Well put. And THAT is when you are at your finest. IF, you can refrain from personal anecdotes. :drink:Fair enough?:huh:

big2bird
06-11-2008, 03:09 PM
Over greasing the bearings is just as bad as under greasing them. Over greasing will cause excessive heat on the bearing until it leaks eventally leaks out of the seals. Mechanics that use to work with would pump bearings full of grease until they leaked out of the seal. That was the only way they knew grease was actually getting to the bearing. The next day operations would call complaining about the bearings were running hot and suspected there might be bearing problems. There would be a pile of grease looking like a turd sitting below the housings. Better safe than sorry!:lol:

Sometimes REAL WORLD experience TRUMPS mind boggling theory.;)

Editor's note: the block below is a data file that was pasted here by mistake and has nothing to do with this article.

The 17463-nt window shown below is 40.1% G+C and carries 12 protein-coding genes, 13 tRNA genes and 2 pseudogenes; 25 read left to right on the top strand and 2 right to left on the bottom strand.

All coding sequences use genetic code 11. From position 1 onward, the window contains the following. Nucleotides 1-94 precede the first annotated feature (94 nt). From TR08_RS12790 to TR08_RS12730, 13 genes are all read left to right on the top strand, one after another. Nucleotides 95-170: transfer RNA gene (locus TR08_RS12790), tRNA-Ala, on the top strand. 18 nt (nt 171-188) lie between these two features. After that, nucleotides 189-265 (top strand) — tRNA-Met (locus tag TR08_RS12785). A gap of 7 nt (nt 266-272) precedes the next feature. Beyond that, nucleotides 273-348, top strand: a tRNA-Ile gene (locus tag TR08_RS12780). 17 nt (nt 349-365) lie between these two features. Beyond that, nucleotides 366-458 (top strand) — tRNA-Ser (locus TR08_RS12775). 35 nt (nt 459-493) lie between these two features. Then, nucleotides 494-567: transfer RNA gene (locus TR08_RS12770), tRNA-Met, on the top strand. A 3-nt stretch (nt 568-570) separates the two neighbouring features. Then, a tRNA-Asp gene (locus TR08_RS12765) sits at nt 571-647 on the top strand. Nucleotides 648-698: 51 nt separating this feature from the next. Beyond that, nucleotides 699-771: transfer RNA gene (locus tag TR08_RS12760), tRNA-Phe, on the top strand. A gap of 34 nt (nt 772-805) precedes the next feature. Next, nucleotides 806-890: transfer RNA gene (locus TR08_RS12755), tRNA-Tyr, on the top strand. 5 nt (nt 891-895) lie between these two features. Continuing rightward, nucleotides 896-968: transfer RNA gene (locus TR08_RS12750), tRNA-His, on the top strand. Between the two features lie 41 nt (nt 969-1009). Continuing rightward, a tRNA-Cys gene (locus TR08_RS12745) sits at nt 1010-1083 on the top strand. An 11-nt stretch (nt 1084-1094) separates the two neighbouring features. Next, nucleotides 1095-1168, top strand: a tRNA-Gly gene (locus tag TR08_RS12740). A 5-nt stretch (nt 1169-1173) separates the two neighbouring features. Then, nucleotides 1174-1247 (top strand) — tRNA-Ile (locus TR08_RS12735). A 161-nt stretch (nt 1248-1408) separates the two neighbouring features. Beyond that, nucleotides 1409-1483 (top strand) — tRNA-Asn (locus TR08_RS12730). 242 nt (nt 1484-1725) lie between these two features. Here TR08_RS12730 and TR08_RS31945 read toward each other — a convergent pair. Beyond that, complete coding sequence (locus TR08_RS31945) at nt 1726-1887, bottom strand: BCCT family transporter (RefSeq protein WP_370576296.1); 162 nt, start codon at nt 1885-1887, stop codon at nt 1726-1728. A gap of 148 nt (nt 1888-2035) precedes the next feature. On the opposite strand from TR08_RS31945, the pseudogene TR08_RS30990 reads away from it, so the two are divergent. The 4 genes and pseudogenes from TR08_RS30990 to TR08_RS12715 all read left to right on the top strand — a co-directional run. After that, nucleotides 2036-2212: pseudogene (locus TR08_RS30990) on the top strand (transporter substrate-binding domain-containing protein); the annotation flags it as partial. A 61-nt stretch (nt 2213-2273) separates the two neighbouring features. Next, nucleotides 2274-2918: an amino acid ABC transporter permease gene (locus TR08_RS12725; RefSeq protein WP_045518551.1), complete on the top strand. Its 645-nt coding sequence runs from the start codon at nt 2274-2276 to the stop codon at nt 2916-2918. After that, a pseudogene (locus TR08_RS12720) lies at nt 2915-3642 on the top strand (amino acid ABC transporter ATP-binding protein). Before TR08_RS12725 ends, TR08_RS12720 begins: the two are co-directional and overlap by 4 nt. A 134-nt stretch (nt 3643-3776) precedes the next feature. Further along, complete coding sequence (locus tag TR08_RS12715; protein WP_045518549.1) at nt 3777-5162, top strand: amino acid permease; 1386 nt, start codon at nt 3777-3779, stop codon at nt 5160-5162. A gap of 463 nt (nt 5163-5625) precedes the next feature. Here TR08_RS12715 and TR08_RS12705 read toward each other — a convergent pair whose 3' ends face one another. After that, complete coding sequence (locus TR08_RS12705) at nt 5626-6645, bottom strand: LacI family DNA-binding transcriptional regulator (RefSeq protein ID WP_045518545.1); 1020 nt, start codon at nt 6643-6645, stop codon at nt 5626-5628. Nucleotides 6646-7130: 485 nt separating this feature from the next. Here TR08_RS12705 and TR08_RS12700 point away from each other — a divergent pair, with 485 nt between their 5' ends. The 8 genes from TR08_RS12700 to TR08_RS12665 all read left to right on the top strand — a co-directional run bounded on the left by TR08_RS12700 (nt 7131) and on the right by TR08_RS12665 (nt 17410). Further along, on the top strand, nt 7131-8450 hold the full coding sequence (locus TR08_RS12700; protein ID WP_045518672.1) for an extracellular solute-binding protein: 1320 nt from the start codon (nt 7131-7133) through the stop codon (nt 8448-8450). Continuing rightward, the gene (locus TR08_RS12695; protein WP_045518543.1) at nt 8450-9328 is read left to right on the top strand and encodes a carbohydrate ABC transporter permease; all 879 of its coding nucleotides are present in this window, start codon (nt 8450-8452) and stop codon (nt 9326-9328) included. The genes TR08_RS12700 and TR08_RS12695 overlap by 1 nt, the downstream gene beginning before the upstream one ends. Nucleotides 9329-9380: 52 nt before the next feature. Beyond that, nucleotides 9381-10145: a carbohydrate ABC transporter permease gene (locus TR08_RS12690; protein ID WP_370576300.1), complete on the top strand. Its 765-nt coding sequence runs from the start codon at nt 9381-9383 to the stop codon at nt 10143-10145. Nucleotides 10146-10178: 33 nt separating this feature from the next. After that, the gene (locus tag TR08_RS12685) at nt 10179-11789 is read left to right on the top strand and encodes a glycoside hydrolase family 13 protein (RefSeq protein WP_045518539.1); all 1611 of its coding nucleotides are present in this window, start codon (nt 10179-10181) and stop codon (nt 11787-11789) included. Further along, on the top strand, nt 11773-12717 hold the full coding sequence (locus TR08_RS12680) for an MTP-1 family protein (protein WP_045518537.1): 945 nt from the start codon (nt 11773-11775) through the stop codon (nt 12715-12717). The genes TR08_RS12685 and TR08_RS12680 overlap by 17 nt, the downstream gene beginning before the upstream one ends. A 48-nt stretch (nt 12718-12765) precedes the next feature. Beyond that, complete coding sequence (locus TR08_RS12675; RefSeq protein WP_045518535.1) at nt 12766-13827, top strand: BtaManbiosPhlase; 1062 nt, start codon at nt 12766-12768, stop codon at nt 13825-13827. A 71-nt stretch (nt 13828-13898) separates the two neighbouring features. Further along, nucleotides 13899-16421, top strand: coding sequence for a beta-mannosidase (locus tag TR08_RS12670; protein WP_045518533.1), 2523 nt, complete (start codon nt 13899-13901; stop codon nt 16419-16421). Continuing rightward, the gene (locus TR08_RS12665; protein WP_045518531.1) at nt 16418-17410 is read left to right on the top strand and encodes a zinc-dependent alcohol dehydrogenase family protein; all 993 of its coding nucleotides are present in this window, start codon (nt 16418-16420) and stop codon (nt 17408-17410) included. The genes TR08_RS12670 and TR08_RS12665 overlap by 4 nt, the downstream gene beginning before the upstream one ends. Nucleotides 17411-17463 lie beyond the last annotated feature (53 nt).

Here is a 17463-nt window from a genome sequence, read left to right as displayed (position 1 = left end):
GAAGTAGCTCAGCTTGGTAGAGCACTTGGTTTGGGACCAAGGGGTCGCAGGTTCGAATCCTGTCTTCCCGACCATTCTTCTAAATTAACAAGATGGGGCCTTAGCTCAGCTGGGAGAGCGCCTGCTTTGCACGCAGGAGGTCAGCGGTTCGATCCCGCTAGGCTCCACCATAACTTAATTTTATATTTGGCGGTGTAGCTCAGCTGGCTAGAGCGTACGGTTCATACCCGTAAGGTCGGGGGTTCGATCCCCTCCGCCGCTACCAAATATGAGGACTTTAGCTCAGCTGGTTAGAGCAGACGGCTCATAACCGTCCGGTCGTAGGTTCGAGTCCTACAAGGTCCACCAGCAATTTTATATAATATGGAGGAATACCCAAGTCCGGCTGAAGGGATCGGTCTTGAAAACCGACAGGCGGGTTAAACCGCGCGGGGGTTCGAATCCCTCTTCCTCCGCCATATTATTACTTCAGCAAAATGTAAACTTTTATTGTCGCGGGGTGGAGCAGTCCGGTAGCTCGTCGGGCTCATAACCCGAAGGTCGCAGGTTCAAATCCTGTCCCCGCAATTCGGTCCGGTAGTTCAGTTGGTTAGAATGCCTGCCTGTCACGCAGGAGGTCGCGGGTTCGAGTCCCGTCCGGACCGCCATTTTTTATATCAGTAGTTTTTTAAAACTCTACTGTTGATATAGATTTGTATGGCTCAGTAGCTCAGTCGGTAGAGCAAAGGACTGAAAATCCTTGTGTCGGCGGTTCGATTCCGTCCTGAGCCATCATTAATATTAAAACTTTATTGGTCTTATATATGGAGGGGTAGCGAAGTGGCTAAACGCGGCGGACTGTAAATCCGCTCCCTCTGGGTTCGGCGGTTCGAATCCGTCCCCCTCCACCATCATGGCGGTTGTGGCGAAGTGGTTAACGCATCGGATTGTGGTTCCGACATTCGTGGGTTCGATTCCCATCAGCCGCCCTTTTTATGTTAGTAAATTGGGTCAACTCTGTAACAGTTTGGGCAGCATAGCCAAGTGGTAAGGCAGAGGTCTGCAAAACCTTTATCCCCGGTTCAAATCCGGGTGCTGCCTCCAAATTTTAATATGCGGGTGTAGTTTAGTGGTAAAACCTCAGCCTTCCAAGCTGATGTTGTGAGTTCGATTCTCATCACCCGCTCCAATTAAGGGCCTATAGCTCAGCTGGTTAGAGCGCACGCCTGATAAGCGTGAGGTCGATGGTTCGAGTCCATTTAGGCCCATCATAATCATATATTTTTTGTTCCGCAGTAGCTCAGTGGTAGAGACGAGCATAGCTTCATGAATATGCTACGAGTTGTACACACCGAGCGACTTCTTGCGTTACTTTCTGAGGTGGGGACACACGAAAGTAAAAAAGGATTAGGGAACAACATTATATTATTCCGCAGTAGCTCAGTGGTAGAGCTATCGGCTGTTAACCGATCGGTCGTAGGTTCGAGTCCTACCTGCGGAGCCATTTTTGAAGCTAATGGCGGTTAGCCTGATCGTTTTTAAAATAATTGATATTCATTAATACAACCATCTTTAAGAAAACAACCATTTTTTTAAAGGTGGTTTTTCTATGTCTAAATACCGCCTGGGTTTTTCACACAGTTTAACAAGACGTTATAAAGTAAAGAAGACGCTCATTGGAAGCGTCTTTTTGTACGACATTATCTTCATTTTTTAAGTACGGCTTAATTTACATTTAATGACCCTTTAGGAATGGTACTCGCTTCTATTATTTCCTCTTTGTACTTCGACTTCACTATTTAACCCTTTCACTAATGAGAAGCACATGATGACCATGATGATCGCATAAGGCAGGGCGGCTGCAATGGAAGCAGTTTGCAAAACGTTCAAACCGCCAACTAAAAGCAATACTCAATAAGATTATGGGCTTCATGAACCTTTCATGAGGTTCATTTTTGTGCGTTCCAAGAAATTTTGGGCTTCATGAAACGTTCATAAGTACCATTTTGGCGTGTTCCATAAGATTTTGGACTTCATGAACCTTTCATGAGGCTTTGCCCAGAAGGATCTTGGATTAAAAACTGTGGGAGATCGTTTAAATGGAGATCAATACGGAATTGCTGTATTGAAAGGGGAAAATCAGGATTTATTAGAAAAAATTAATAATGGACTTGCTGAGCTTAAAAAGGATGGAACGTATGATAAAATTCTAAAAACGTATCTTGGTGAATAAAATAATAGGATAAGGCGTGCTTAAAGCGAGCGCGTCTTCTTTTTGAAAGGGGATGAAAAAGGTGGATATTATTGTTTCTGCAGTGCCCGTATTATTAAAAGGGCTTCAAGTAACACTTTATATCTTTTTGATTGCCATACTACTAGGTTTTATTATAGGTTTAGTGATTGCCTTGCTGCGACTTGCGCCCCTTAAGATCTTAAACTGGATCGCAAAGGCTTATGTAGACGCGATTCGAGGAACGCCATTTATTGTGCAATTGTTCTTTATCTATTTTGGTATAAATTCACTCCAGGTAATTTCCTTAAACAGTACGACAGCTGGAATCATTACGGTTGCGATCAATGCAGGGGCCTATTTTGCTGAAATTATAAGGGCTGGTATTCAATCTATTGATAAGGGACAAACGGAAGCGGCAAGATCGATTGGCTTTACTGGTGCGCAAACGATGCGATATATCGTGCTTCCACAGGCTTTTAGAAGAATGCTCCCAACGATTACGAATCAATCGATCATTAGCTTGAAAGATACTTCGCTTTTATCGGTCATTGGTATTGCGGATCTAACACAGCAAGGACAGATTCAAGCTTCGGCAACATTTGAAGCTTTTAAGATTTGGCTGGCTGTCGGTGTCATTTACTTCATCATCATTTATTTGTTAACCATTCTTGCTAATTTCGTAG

turtlevette
06-11-2008, 05:22 PM
Over greasing will cause excessive heat on the bearing until it leaks eventally leaks out of the seals.

How to you come to that conclusion?

The bearing will only overheat if all the grease leaks out first.

turtlevette
06-11-2008, 05:42 PM
Over greasing the bearings is just as bad as under greasing them. Over greasing will cause excessive heat on the bearing until it leaks eventally leaks out of the seals. Mechanics that use to work with would pump bearings full of grease until they leaked out of the seal. That was the only way they knew grease was actually getting to the bearing. The next day operations would call complaining about the bearings were running hot and suspected there might be bearing problems. There would be a pile of grease looking like a turd sitting below the housings. Better safe than sorry!:lol:

Sometimes REAL WORLD experience TRUMPS mind boggling theory.;)